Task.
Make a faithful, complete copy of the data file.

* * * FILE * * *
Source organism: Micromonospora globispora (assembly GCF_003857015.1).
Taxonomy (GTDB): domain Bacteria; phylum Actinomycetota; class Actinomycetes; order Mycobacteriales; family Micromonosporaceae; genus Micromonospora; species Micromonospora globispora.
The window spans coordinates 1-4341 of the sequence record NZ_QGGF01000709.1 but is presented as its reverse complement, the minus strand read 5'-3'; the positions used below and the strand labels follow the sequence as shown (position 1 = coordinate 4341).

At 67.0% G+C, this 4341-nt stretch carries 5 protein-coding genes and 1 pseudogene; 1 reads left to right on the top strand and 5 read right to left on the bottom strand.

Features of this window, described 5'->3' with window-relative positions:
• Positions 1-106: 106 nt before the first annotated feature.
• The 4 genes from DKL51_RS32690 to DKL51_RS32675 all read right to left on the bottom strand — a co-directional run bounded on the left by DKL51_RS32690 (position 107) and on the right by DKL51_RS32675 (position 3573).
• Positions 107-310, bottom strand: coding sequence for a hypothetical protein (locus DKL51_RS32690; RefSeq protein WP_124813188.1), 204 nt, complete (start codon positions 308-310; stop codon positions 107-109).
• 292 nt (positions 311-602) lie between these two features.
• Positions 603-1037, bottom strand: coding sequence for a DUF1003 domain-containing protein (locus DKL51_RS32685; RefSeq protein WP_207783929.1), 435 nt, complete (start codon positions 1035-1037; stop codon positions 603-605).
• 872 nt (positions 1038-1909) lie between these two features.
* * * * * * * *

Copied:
Source organism: Micromonospora globispora (assembly GCF_003857015.1).
Taxonomy (GTDB): domain Bacteria; phylum Actinomycetota; class Actinomycetes; order Mycobacteriales; family Micromonosporaceae; genus Micromonospora; species Micromonospora globispora.
The window spans coordinates 1-4341 of the sequence record NZ_QGGF01000709.1 but is presented as its reverse complement, the minus strand read 5'-3'; the positions used below and the strand labels follow the sequence as shown (position 1 = coordinate 4341).

At 67.0% G+C, this 4341-nt stretch carries 5 protein-coding genes and 1 pseudogene; 1 reads left to right on the top strand and 5 read right to left on the bottom strand.

Features of this window, described 5'->3' with window-relative positions:
• Positions 1-106: 106 nt before the first annotated feature.
• The 4 genes from DKL51_RS32690 to DKL51_RS32675 all read right to left on the bottom strand — a co-directional run bounded on the left by DKL51_RS32690 (position 107) and on the right by DKL51_RS32675 (position 3573).
• Positions 107-310, bottom strand: coding sequence for a hypothetical protein (locus DKL51_RS32690; RefSeq protein WP_124813188.1), 204 nt, complete (start codon positions 308-310; stop codon positions 107-109).
• 292 nt (positions 311-602) lie between these two features.
• Positions 603-1037, bottom strand: coding sequence for a DUF1003 domain-containing protein (locus DKL51_RS32685; RefSeq protein WP_207783929.1), 435 nt, complete (start codon positions 1035-1037; stop codon positions 603-605).
• 872 nt (positions 1038-1909) lie between these two features.